Facilitating an open dialogue with patients, to better understand their needs, makes research efforts more valuable in the long-term
‘Responsible research’ – incorporating the opinions of all stakeholders, including those of patients – is as important in rare cancers as in common cancers. Involving patients from the outset in research programmes increases the value of the outputs as they are more focused on what really matters to people with cancer. As healthcare professionals, we may concentrate on technical aspects, such as tumour response, but patient involvement helps us to recognise that both prolonged life and a better quality of life are important considerations.
Increasing the use of patient-reported outcomes (PROs) is one way that the oncology community has become more patient-centric and more aware of the bigger picture from the patient’s perspective. But this is an area where patients can further increase the value of our research – we need to involve them in the continued development of PROs to ensure they properly fulfil their purpose.
Involving patients and patient advocates in research is never easy, especially when the community affected by some malignancies is small, so how can we get patients with rare cancers involved?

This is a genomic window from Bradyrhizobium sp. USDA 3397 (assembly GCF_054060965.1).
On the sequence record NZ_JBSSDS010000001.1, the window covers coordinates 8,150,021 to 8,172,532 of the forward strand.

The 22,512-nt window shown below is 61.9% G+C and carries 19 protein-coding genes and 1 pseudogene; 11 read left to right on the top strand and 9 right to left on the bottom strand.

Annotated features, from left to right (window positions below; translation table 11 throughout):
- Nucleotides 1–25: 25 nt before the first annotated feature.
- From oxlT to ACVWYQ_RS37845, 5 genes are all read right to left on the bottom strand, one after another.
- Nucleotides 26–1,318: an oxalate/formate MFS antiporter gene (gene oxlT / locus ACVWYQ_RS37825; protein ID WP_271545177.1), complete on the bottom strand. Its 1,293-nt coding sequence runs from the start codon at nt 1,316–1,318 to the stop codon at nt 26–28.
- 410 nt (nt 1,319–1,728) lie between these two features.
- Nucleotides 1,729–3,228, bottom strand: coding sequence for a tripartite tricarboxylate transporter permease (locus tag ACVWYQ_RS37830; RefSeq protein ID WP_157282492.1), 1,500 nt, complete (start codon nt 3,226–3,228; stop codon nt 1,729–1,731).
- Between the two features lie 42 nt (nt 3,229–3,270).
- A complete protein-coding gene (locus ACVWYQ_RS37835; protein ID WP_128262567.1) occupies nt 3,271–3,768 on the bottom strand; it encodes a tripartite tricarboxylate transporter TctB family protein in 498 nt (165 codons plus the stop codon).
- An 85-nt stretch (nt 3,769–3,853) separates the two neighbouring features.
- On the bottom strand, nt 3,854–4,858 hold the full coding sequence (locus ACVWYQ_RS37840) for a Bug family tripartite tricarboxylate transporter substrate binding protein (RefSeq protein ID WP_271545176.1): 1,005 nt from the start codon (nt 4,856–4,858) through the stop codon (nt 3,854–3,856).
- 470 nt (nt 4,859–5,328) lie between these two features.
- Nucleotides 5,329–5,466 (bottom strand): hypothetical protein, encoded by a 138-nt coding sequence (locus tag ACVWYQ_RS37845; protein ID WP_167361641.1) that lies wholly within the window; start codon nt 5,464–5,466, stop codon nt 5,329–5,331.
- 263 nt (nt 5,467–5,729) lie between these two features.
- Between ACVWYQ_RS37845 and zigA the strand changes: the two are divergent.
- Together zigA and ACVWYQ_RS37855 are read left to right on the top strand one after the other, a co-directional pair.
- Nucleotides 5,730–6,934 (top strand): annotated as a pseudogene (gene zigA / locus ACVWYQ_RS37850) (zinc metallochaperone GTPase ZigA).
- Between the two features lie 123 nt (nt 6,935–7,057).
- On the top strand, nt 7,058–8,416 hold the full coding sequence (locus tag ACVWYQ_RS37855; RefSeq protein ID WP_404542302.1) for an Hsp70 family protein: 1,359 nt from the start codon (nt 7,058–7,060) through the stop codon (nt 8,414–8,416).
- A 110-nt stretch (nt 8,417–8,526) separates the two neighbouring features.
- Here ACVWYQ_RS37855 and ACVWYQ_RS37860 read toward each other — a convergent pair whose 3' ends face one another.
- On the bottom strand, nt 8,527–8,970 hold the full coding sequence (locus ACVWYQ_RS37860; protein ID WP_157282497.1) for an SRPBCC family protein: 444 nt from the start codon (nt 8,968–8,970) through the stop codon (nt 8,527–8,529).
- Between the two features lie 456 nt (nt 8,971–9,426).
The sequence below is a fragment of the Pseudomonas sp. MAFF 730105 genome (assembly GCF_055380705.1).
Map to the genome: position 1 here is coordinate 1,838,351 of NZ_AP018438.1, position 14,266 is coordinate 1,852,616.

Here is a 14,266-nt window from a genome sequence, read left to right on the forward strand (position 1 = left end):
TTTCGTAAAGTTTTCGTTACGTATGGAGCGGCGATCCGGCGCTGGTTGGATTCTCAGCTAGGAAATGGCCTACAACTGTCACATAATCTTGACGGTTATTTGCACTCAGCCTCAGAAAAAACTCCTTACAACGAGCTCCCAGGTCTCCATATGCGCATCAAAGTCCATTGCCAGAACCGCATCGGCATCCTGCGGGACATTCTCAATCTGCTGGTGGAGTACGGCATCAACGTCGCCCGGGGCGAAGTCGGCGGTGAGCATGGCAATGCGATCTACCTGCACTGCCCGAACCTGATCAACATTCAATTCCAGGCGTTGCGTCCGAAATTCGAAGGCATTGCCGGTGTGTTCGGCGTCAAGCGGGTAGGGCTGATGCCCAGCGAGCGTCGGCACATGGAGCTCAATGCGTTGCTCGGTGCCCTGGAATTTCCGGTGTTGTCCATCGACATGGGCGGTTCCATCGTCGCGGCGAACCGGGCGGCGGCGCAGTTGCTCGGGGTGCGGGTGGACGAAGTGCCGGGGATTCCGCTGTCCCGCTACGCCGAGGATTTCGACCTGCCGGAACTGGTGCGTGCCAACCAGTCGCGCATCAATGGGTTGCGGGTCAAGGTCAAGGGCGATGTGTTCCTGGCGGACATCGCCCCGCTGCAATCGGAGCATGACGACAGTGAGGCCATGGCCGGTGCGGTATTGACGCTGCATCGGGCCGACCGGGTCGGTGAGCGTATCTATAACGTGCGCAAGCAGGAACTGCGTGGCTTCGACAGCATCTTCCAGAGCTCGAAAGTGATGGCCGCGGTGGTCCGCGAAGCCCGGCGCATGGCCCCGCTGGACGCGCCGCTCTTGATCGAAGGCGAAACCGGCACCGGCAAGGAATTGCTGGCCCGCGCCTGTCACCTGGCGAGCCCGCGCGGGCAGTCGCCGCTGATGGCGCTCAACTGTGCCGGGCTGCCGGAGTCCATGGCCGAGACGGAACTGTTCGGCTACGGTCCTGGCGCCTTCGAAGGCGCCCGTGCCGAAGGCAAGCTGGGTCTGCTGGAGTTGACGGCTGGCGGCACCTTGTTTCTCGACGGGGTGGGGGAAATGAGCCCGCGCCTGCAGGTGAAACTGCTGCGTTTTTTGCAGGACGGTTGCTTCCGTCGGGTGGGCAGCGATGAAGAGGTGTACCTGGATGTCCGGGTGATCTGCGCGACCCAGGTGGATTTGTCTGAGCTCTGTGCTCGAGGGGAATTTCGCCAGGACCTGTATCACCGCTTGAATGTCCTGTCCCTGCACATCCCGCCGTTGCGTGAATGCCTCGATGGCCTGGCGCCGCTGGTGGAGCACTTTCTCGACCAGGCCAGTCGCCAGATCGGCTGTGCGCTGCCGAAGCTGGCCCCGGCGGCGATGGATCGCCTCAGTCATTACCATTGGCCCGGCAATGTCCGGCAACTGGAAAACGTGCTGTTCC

The first step is about raising awareness of the topics that research networks, groups and institutions specialising in rare tumours are working on. This may be through open days where patients and patient advocates can visit and get to know first-hand about the research being conducted and how it will benefit patients in the long run.
The next step towards increasing involvement – which is still very much a work in progress – involves co-opting patients as consultants on specific research problems. Going beyond open days to having patients sit on research committees, institutional review boards and panels assessing grant proposals is to everyone’s benefit. Although this can be difficult, particularly with the complex nature of research in rare cancers, we do not necessarily need patients to be experts in molecular biology or pharmacology, but we do need to find a common space where we can get greater insights into patients’ needs. We also need to ensure that we communicate our findings to patients in lay language. This will not only reinforce the message that researchers value the views of patients, but may also ensure that technical complexity does not deter any patients who want to get involved in the future.